Saturday, August 19, 2017

Get SOMETHING Green on Your Plate!

You know green veggies are good for you, but do you find you keep telling yourself you'll be better about eating them - in the future?  Does it seem like too much to deal with today? When it all seems too much, I seek SIMPLE solutions. 

Why eat green veggies?  Green veggies help digestion and help you feel satisfied with less likelihood of overeating. They can help avoid acid reflux and indigestion.  The chlorophyll in your green veggies is said to improve anemic conditions, the action of the heart, reduce high blood pressure normal blood count and platelet levels; to contribute to healing of hepatitis and other liver diseases, asthma and hay-fever, pyorrhea, varicose veins, ulcers - internal and external, high and low blood sugar, offensive body odors, sore throat; to shield the brain from antioxidant damage; and to add power to an anti-aging program. My article on chlorophyll details all kinds of the amazing benefits of green stuff.

{You can find chlorophyll here}

Despite all this goodness, it is so easy to find your meals have little or no green!

A little bit of lettuce (what I call "green water") a slice of insipid tomato, a few bits of shredded carrot are of little help.  Remember the more veggies you eat, the easier it is for your body to process your meal - leading to weight loss, better digestion, blood sugar balance, and all around real nourishment and health improvement.

It may seem that getting around to creating a routine of eating plenty of green veggies is impossible.  It just isn't happening.  I have been through stages like this - I found myself thinking:
- Oh my gosh HOW do I get something GREEN on this PLATE??  I can barely manage to get myself fed in the first place!
Well, the first thing is to commit to making the habit of veggie.  Start with the idea of it,  like "Okay, I am okay with eating more green veggies. I can make it happen. I just have to keep it really simple to start."

Now, I realize that even my super simple Perfect Green Veggie Sautee and Kale Salad can seem a little daunting if you are living life in overwhelm. So for this post I brought it way down to basics. I found that when it was all too much, the minimum was all I could do - maybe you feel like that too.  So let's break it down - what is the one, minimum thing you can do - one thing you can manage to get yourself to do? Start with veggies that need little or not preparation.

Super Basic Minimum:
(this is all I could manage for a couple of weeks!)
Just slice some celery, cucumber, and/or decent tomatoes.  A handful of snap peas also work well (remove the strings). Baby carrots are better than nothing. (Okay, okay...tomatoes and carrots aren't green, but I feel better if I have them with a meal than if I have no veggies at all!) In my experience, if I could get one or more of those vegetables on my lunch or dinner (or breakfast!) plate, I felt better.  If I felt better, I found I was able to do it again -- if by no other means than by remembering feeling better.

Get the green on your plate! They aren't taking anything away from you.  You are just adding to what you are already eating, whatever that is.




A Little More Prep:
  • Super Simple Chunky Salad -- For one serving, cut 1 Persian cucumber or half of a regular cucumber in half lengthwise, and then cut these halves the long way again, then cut these long quarters into bite sized chunks; toss in a medium bowl with virgin olive oil, Himalayan or other quality salt, any savory dried spices that are handy (oregano, basil, thyme, sage, rosemary (don't get me started) ) and similarly sized chunks of tomatoes.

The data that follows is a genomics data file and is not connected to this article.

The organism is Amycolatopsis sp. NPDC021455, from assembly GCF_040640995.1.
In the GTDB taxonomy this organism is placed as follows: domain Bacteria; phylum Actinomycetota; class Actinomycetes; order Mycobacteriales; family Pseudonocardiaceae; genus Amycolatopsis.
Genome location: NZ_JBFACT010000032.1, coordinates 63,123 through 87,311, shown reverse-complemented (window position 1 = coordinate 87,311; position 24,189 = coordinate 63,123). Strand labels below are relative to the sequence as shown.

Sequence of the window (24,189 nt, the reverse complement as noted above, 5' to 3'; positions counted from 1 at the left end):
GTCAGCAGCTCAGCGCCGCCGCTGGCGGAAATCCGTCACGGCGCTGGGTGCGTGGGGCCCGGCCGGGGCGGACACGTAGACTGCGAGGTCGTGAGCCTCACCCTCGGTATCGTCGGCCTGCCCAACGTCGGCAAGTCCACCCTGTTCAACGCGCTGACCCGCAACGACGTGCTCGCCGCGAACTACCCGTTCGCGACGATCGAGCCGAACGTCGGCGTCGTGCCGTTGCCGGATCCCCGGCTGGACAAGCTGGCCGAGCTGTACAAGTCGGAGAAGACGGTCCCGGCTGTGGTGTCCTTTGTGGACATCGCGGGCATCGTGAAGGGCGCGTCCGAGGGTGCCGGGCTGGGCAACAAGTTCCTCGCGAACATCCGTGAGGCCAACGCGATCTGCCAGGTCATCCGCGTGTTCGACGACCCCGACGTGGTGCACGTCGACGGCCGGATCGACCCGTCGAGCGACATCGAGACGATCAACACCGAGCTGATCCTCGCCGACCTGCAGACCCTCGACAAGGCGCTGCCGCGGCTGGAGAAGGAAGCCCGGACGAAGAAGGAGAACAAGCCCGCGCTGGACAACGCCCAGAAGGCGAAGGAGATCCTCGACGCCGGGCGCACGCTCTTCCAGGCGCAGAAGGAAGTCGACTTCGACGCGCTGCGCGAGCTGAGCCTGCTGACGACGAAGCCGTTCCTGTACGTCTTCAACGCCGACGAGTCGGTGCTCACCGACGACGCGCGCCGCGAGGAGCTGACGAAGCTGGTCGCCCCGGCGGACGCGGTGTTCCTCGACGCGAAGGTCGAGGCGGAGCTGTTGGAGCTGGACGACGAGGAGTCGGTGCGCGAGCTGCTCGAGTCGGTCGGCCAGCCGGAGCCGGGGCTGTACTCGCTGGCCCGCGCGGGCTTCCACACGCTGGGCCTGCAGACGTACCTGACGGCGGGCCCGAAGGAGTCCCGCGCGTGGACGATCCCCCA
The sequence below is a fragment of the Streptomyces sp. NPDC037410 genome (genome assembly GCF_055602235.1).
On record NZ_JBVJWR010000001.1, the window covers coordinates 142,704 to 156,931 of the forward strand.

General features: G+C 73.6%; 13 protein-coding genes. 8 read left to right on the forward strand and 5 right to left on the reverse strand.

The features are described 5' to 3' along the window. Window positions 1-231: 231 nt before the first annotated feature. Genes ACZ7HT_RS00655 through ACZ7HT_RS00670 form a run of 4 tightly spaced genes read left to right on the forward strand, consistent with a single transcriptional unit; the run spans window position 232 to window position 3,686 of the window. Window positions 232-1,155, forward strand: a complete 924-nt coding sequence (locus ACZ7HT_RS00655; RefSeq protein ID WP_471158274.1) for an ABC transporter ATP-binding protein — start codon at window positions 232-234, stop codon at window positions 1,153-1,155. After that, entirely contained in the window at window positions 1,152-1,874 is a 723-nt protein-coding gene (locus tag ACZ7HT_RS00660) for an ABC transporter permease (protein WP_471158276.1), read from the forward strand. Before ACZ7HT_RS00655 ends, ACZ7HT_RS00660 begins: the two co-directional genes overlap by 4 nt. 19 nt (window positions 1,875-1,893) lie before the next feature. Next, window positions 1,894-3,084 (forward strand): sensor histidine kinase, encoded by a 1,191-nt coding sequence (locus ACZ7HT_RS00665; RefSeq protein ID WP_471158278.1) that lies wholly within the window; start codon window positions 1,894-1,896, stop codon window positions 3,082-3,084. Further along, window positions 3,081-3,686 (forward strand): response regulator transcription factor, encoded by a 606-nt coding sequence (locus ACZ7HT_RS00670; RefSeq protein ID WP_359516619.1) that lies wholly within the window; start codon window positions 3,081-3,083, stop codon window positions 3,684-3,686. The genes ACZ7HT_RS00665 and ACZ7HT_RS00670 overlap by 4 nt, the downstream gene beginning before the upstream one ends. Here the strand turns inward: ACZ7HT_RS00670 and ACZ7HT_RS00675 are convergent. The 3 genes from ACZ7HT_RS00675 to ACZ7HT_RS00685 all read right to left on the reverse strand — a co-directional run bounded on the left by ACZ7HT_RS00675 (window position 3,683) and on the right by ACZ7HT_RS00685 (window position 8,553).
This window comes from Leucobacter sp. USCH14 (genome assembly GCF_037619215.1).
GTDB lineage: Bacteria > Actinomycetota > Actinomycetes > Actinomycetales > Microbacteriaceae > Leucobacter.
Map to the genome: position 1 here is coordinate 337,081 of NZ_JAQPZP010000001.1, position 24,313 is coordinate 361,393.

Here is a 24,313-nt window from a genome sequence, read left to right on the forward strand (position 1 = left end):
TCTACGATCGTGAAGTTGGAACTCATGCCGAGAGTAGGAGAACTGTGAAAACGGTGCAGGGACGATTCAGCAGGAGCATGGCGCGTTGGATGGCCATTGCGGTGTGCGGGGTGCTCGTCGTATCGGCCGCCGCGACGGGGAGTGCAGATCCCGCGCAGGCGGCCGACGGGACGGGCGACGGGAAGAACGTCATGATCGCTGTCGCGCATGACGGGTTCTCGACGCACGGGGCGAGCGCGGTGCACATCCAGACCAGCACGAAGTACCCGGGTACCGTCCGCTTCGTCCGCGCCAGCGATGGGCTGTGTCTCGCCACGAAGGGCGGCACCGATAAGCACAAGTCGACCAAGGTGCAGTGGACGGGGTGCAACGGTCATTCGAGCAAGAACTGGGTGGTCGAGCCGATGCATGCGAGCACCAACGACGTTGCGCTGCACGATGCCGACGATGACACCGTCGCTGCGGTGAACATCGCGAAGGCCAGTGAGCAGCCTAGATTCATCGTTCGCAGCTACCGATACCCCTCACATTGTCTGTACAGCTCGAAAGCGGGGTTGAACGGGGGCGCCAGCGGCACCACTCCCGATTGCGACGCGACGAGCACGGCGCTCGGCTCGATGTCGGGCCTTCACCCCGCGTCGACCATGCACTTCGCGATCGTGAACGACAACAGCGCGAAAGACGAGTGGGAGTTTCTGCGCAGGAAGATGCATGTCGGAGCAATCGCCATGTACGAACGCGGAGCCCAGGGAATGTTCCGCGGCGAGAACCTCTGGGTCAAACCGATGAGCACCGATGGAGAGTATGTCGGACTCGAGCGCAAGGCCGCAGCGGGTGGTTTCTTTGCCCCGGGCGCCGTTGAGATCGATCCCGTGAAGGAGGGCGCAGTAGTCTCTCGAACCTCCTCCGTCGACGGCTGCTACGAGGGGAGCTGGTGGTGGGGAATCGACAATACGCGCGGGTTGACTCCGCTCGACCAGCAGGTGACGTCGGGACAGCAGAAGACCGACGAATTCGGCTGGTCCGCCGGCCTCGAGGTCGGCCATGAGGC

Variation #1:  Add more green veggies to your chunky salad. celery, sugar peas, leftover steamed asparagus, with your cukes, tomatoes, and
    herbs.  Hey, it's summer, so grab some decent tomatoes at the farmers' market or if you can't get there, you can get organic Del Cabo Cherry tomatoes at the grocery store.
    Variation #2: Add fresh herbs, such as chopped basil, Italian parsley, mint, or dill. 

Friday, August 18, 2017

Good-For-You Foods That Are Bad For You?


Have you ever found out that something that was supposedly good for you is now bad for you?  And vice-versa?  Remember the egg saga?
With eggs it was on again off again like a bad romance.  

Well, Pop-eye may have been wrong about spinach.  
What!? Isn’t spinach high in vitamins A and C and folate? A good source of riboflavin, vitamin B-6, calcium, iron and magnesium?  
Well--Perhaps not!  There is some controversy regarding its super high oxalic acid content (about 50 times higher than other leafy green veggies) 

What is an oxalate, you ask? 
Wikipedia explains:
Oxalate (IUPAC: ethanedioate) is the dianion with the formula C
2
O2−
4
2O2−
4
4, also written (COO)2−
2
2. Either name is often used for derivatives, such as salts of oxalic acid, for example sodium oxalateNa2C2O4, or dimethyl oxalate ((CH3)2C2O4). Oxalate also forms coordination compounds where it is sometimes abbreviated as ox.

Many metal ions form insoluble precipitates with oxalate, a prominent example being calcium oxalate, the primary constituent of the most common kind of kidney stones.
Oxalates are common in many vegetable products, though they play a much worse role in some. Soy, for example, also contains the “anti-nutrient” called oxalate that binds to calcium and prevents its absorption in the human body.  

Wednesday, August 2, 2017

Don't Hold On To Toxins! How To Do An Easy and Inexpensive Daily Detox


Accumulated toxins will get you down! Age you! Cause health problems!
Get rid of them! Give your digestive tract a loving massage. Give your body some help.

Digestive difficulties are common.  A seemingly endless supply of supplements and medicines exist to combat them.  The most effective treatment I have ever come across, however, costs very little - WATER.

Water is the mildest, least invasive way to hydrate and to aid in flushing out accumulated toxins and debris in the digestive tract.

This is not to say that I gave up my probiotics or roughage.   I read that Mae West and other diva super stars tout weekly colonics for health, anti-aging, and beauty,  For me, I would rarely go to the trouble and expense of colonics. But clearly, one should do something.  I found this morning cleanse, and subsequently discovered several friends were doing it.  So now it is part of my daily morning routine.